Read more from the Brennan Center on how SD-10 disempowers communities of color here.
Pennsylvania Gov. Tom Wolf (D) has vetoed the congressional map submitted by the state legislature, meaning that the courts will ultimately decide the new district lines. The state supreme court has ordered a lower court judge to serve as a special master and submit a report with her redistricting recommendations by February 7. The court will hear oral arguments over the special master's report on February 16.
Tennessee’s new congressional map is expected to soon be signed into law by Gov. Bill Lee (R), meaning that Nashville, the state’s largest city, will be split among three districts. Incumbent Rep. Jim Cooper (D-Nashville) has said he will not run for reelection because he was, “gerrymandered out of a congressional seat.” Critics of the plan also claim that it constitutes a racial gerrymander because it divides Nashville’s Black communities.
New York Democrats have released their congressional redistricting proposal after the state’s redistricting commission failed to agree on a redistricting plan. Because of the deadlock, responsibility for map drawing has shifted to Democratic legislators, who hold a supermajority in both houses for the first time in decades. Their plan has already triggered sharp allegations of partisan gerrymandering for cutting the number of Republican-leaning districts in half, from eight to four.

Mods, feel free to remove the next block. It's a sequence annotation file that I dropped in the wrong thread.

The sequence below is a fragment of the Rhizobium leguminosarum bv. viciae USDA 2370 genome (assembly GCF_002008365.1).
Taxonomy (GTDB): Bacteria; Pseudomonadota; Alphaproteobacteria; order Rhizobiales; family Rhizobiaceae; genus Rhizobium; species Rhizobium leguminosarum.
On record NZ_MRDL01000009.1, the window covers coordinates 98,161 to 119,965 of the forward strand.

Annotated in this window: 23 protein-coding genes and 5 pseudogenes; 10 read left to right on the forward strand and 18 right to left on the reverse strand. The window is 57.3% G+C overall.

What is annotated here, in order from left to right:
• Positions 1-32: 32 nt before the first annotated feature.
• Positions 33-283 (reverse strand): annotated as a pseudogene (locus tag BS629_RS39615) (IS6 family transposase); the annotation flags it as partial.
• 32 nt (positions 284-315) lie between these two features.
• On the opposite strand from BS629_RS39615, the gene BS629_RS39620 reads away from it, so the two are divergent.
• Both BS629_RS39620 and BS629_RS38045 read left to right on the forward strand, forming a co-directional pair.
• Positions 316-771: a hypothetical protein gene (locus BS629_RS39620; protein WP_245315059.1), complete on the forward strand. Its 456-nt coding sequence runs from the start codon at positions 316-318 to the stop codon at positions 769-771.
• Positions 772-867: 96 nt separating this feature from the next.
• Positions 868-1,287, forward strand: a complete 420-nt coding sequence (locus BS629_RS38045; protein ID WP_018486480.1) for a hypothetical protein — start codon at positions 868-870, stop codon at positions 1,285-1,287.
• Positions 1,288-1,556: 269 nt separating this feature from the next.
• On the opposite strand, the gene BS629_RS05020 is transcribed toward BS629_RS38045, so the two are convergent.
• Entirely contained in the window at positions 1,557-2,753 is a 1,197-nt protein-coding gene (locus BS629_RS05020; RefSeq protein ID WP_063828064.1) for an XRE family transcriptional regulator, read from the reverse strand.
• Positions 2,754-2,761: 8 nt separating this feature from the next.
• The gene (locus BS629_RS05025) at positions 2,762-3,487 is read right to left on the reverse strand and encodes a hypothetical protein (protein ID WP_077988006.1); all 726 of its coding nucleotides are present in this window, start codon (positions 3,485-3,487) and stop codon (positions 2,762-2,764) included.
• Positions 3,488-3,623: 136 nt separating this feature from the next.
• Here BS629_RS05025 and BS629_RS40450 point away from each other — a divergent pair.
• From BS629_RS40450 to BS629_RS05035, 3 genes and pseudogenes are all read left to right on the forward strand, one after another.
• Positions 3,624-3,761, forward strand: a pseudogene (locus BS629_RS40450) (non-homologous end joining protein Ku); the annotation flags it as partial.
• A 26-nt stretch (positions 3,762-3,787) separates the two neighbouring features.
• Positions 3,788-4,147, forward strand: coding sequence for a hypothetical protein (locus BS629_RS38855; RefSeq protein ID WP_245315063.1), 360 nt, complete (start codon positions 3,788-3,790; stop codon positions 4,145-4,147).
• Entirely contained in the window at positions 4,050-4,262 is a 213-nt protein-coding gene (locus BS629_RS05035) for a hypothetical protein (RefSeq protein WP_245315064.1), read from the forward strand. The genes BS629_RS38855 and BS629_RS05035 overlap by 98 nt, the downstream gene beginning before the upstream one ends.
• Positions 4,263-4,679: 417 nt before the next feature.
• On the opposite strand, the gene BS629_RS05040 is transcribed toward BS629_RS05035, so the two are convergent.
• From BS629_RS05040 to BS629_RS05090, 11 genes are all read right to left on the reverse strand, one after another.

In some parts of the country, communities of color are struggling to gain a seat at the table. But in other places, map drawers are being responsive to demographic change, creating more electoral opportunities for communities of color that have previously been shut out of power. In California, the Orange County Board of Supervisors map includes a Latino-majority district for the first time. The new district has opened a door for Garden Grove City Councilwoman Kim Nguyen, a self-proclaimed “Vietxican” to run to become Orange County’s first Latina supervisor. Nguyen is no stranger to new opportunities. She was first elected to the Garden Grove City Council after its at-large districts were struck down by a court in 2016 and replaced with single-member districts.
You can find earlier editions of our Redistricting Roundup here.